Suicide case highlights stresses in Japan's Self-Defense Forces

Parents of a soldier say they pressed charges to prevent future abuses. The suicide rate has risen as the forces' role has expanded.

Idealistic and interested in promoting humanitarian assistance abroad, Tomohisa Irino joined Japan's Self-Defense Forces (SDF) in 2004. But just one year later, the 21-year-old petty officer committed suicide.

In the notebook he left behind, along with his expressions of appreciation for his family and friends, Irino scribbled "I will never forgive you," and cursed Osamu Sato, his superior at the Maritime Self-Defense Force (MSDF).

According to the lawyers of his parents, who filed suit in 2006 against the government and Mr. Sato, Sato would shoot at him and other young officers with a BB gun on their destroyer. He is also said to have extorted money from Irino. But the SDF denied that the bullying was linked to the suicide, although they were aware that Sato was convicted of extortion and assault against other officers in 2005.

"The SDF was well aware of the reality of bullying, but they neglected the problem irresponsibly," says Hisashi Okada, a lawyer for the plaintiffs, whose case was heard in February. "What we are doing is to shed light on a structural defect in the SDF."

Japan's military has been rocked by a series of scandals in recent years. And the need for reform and greater discipline is growing, say observers across the political spectrum, as the role of the SDF, which employs about 240,000 military personnel and has an annual budget of nearly $50 billion, undergoes a dramatic shift.

In the postwar period, joining the SDF was considered a good path to obtaining skills and licensing helpful for future civilian employment. A defensive force because of Japan's war-renouncing Constitution, the SDF was more associated with efforts like disaster relief than with military operations. Soldiers even contribute snow sculptures at Sapporo's Snow Festival.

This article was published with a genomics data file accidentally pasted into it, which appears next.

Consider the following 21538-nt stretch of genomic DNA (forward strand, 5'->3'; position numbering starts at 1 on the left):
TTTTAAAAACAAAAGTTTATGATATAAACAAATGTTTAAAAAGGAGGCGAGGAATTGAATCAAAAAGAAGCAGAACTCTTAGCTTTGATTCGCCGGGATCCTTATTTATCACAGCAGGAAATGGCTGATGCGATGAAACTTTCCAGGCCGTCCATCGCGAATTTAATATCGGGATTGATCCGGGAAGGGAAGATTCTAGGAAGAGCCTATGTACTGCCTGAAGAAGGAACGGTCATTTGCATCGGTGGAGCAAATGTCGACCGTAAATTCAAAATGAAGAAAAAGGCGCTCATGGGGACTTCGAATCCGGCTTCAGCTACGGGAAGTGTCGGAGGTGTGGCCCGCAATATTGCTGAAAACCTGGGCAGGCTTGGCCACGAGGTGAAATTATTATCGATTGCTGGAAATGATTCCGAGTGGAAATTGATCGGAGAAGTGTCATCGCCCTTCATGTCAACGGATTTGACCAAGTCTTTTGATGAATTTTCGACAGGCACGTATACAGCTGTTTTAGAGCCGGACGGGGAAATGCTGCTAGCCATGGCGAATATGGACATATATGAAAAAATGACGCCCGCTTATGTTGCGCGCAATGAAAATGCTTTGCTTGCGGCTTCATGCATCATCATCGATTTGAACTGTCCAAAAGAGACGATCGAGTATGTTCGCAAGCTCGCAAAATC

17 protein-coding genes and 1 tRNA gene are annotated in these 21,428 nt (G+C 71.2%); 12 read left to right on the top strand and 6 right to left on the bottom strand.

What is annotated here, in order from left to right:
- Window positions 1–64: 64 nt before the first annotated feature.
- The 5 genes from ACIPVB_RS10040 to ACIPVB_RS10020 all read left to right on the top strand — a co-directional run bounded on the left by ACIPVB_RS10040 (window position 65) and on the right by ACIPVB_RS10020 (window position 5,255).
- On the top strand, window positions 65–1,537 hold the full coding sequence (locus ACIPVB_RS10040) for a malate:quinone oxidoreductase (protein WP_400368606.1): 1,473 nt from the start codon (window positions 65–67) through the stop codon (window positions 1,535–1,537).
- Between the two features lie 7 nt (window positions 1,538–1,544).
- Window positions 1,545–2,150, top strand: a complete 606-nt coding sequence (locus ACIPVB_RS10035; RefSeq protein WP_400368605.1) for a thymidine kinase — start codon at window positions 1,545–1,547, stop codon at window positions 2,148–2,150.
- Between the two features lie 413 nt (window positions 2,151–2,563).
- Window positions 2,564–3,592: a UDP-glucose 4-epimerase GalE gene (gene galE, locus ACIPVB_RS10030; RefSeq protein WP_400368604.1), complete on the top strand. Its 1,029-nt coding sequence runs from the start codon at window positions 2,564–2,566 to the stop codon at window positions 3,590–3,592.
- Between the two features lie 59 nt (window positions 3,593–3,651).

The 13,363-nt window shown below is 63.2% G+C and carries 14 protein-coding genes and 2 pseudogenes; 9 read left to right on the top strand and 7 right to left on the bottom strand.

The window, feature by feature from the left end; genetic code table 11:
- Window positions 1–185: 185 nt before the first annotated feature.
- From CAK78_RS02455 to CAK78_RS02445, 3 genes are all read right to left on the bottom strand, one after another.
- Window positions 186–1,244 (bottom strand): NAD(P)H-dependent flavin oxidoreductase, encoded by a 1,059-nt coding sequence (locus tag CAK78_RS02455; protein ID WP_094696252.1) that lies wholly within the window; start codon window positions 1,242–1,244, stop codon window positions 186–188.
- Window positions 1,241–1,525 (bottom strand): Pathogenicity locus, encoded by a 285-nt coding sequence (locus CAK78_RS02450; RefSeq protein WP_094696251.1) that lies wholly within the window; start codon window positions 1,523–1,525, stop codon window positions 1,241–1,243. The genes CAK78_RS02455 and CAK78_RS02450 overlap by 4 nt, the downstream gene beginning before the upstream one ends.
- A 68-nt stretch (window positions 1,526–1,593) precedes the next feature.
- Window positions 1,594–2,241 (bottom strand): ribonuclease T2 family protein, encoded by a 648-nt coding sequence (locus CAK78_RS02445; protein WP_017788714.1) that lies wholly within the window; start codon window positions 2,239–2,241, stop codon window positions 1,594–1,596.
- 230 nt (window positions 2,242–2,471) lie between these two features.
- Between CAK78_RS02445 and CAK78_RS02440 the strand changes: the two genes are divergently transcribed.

But after being criticized for contributing only financially during the 1991 Gulf War, Japan began to dispatch SDF troops abroad, mainly to UN peacekeeping operations. Its troops helped with reconstruction in Iraq, entering a war zone in 2004 for the first time since World War II. Last week, Japanese destroyers headed out to protect shipping off Somalia's shores.

Kantoku Teruya, a Social Democratic Party parliamentarian, says that the military's new overseas missions may have contributed to a spike in suicides. In the past 12 years, suicides among SDF members has risen sharply, from 61 in 1997 to around 100 in each of the past four years. Mr. Teruya says 16 of the 19,700 forces deployed to Iraq killed themselves, a rate more than three times as high as Japan's already high suicide rate of 26.1 per 100,000.

A Ministry of Defense spokesman says doctors monitor mental health before, during, and after overseas assignments. "It is difficult to identify the cause of each [suicide] case. We can't say with certainty that bullying or harassment could lead to some of the suicides," says the official.

The ministry has struggled to confront other problems. Negligence charges are expected to be filed soon against officers of the Atago, a destroyer involved in a deadly collision with a trawler a year ago. SDF members committed more than 800 crimes in 2007, including robbery, assault, drunk driving, and sex crimes, says Katsuhisa Miyake, who has written two books about the troubled force.

Last September, an incident in the MSDF shocked the nation. A young petty officer who was to be transferred to a submarine unit was forced to fight 15 colleagues before he left, and sustained a blow that killed him. An officer told his family the fighting was "intended to be a hanamuke [going-away gift]." In an editorial The Okinawa Times asked: "Are they dragging a vicious tradition from the Imperial Army?"

In 2007, Fukuoka High Court ordered the government to compensate the parents of another sailor who hanged himself in 1999. His parents argued their son was severely depressed, a result of his superior's repeated insults. The ruling could affect similar SDF cases.

Irino's parents say they want to hold all parties accountable. "There are probably many other SDF members who struggle with a problem similar to my son's," his mother said outside the court in Yokohama. "We don't want any more victims."

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